That element becomes less relevant as Billy’s transition to Jigsaw completes (the name is never properly used, only casually referenced), but what never goes away is the fact that his narrative just doesn’t quite work. He’s often still hung up on the mysteries of season one — things the audience already learned and moved on from. At best, Billy’s narrative is redundant, at its worst, it’s downright boring because we know everything he doesn’t and his moments of revelation play like old hat. His dynamic with therapist Krista Dumont (Floriana Lima) is meant to carry a significant chunk of the season, but their under-cooked tête-à-têtes rarely hit the mark.
The season’s other villain, the born again Christian hitman John Pilgrim, plays slightly better, bolstered by a committed and engrossing performance from Josh Stewart. Neither villain matches the tragedy we experienced with Lewis Wilson (Daniel Webber). Stewart gives more to the character than the character gives to him, and though Pilgrim’s narrative becomes more relevant as the season progresses, particularly in the interesting but unfulfilled ways his arc overlaps with Frank’s, Pilgrim is more often than not shunted to the side in favor of Billy’s taxing story line. When he’s unleashed though, it’s something to behold, and Stewart defies playing the character how you’d expect at every turn.
What works best in the second season is the continuing arc for veteran counselor and Frank’s brother in arms, Curtis (Jason R. Moore), who really gets to shine this season, and the addition of Giorgia Whigham as a mysterious and manipulative teenage girl who falls under Frank’s (sometimes questionable) protection. Their interactions are the spark that keeps the season alight between the set-pieces, and Whigham’s performance, in particular, is a delight, easily putting her on the map as a performer to watch. The age that Frank’s daughter would have been, Whigham’s firecracker makes a perfect counterpart to take Frank on the next leg of his journey, and every moment they share counts as one of the season’s best (Frank is a lot of fun in effed-up dad mode.)
Which makes it extra unfortunate then that this season just doesn’t seem to respect female characters in the way Season 1 proved The Punisher is capable of. Whigham’s character is repeatedly (and weirdly, unnecessarily) sexualized throughout the season — though Frank would never think of her that way, the script certainly positions her as the subject of gross theoretical threats every so often. At the same time, female characters who were hyper-competent in the first season seem to lack their previous skill and acumen (in a particularly unpalatable instance, a familiar character’s demonstrated abilities are degraded to facilitate what amounts to a catfight), and new female characters are generally used as a props that propel the male characters on their journey… an unfortunate step back for a show that’s already shown us it can be better.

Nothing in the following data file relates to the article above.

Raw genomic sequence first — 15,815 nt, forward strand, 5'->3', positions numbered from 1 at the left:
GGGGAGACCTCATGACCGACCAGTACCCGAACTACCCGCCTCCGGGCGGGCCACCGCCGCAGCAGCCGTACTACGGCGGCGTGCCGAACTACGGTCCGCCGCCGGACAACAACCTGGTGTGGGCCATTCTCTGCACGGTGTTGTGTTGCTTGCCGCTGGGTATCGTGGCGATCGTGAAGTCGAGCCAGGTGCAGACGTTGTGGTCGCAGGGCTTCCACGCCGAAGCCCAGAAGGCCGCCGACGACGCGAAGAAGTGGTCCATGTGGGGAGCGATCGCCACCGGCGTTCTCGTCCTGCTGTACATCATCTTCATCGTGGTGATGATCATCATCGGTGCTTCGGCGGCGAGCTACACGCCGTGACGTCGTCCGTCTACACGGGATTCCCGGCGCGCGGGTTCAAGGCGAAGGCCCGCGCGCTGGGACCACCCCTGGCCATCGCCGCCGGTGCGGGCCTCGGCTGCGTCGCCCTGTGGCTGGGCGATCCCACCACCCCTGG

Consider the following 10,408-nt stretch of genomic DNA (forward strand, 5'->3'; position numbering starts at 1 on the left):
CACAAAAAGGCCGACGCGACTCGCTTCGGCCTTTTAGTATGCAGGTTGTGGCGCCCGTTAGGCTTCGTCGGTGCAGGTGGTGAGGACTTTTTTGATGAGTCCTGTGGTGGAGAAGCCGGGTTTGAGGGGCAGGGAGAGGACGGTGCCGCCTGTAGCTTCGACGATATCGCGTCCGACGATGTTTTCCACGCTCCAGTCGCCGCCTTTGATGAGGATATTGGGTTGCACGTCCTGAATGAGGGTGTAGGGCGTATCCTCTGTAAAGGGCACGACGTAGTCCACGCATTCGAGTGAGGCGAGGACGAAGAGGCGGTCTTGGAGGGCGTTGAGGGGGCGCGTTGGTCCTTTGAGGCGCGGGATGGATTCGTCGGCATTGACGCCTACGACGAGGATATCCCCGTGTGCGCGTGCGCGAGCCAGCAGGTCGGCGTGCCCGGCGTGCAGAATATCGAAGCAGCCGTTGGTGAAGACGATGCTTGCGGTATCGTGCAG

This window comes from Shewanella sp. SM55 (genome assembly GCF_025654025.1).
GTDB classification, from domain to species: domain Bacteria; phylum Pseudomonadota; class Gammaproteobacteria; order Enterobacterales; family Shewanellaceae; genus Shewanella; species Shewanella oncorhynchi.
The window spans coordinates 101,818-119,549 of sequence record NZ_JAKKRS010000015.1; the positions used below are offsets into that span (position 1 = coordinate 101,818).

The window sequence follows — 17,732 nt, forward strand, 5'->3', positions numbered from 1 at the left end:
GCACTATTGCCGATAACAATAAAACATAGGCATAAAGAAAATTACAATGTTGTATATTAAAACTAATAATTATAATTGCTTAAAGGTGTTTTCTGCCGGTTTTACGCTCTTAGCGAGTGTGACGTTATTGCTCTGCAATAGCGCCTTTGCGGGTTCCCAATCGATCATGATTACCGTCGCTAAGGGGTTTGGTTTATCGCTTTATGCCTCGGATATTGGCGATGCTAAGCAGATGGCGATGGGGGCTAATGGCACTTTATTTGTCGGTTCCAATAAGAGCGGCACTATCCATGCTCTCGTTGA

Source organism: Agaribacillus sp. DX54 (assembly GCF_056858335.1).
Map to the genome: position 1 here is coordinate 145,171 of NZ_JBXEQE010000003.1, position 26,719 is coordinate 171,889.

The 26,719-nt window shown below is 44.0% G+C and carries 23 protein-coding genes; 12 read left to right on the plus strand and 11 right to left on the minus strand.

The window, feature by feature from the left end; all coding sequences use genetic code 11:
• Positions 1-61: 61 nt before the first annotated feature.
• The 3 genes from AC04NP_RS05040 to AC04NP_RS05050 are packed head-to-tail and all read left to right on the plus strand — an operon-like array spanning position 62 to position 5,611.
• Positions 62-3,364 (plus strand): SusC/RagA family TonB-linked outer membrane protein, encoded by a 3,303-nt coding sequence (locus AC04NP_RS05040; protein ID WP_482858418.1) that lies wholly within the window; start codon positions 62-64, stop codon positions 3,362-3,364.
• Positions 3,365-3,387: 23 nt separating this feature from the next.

That seems to be The Punisher’s overall course in Season 2; a regrettable step back from something that was once more; more thoughtful, more dramatic, more considerate, and more relevant. It’s more in other ways — more action-packed, more brutal, more plot-driven — but without a core emotional anchor to hook into, the whole feels less than the sum of its exciting parts. At a pivotal moment, it seems willing once again to engage with the tough questions surrounding Frank’s murderous punitive instincts but ultimately cowers, committing one of the most egregious acts of letting a character off the hook in recent memory. The Punisher Season 2 wants to have it both ways; wants you to take in the costs of what it means to be a ruthless man of vengeance, but also wants to let you off as easy as its characters, putting aside the heavy questions in favor of pure, energetic spectacle, just a bit too left of reality to be taken seriously.
The good news is that a backslide from great means the show is still pretty good, especially as escapist entertainment. I have no doubt I’ll watch it again, and enjoy it for what it is, even if I’ll always wonder what a more powerful second season might have looked like. Fans who wanted more classic Punisher will be thrilled to see Frank Castle fully pick up the mantle and embrace his ruthless nature this time around. And there’s a place for that in entertainment. Escapism, even hyper-violent escapism, is valid. There are no easy answers when it comes to what’s acceptable in the realm of violent cinema (why do we cheer John Wick and boo other gun-toting vigilantes?), and as far as that goes, The Punisher Season 2 is a lot of fun. You know, really violent, excessive fun. Your mileage may vary. But there’s also no denying that this time around, The Punisher has swapped bullets for brains, leaning into easy entertainment over meaningful narrative.